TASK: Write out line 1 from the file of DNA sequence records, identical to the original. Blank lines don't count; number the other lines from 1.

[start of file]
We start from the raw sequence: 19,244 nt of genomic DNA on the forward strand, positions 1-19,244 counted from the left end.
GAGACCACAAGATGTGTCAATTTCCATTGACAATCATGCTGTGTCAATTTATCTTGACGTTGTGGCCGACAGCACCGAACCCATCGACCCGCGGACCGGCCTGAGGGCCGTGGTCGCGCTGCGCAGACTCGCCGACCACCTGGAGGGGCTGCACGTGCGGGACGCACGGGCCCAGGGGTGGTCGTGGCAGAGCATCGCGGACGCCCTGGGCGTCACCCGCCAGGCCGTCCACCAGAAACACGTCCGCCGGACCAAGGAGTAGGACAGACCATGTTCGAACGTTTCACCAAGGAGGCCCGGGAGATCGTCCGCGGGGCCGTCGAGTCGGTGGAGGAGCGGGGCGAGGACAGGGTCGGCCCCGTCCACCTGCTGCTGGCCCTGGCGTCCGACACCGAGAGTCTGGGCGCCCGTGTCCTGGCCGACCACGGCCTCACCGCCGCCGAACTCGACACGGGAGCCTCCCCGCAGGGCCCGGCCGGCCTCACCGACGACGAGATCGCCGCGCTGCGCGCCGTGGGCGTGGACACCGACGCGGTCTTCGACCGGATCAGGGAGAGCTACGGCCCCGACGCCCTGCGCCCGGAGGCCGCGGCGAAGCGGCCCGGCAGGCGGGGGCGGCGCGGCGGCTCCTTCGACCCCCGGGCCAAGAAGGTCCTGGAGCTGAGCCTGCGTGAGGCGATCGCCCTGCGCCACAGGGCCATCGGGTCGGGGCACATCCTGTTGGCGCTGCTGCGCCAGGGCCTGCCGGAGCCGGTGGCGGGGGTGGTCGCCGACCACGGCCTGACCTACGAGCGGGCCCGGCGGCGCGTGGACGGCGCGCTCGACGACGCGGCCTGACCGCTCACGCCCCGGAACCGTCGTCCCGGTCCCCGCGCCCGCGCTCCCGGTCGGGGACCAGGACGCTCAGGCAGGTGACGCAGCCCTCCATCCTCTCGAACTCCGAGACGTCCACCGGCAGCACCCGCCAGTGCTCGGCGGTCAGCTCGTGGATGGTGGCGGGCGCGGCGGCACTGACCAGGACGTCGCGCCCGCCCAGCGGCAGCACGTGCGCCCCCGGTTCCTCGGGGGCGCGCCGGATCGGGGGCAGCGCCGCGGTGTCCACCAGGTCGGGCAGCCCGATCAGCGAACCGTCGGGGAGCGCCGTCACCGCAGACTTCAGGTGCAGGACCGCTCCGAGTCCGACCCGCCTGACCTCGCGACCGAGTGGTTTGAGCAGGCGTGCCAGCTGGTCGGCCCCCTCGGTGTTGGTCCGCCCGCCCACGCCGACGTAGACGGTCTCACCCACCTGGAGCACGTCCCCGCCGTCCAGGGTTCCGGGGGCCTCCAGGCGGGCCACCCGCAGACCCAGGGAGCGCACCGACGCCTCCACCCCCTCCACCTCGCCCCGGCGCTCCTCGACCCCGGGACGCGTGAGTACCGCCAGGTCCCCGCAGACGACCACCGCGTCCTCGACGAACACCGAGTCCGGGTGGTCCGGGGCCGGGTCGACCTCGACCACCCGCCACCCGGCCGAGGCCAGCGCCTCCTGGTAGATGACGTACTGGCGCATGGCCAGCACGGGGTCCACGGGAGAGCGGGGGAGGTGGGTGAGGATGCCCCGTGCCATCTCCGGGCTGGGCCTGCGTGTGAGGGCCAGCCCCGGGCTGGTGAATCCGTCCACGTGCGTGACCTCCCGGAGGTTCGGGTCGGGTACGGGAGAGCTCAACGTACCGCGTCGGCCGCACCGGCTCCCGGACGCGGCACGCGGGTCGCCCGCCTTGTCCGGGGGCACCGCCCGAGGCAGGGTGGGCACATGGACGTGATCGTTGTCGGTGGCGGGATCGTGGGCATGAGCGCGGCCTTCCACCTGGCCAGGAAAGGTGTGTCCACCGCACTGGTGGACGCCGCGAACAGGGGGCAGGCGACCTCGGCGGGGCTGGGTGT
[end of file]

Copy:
We start from the raw sequence: 19,244 nt of genomic DNA on the forward strand, positions 1-19,244 counted from the left end.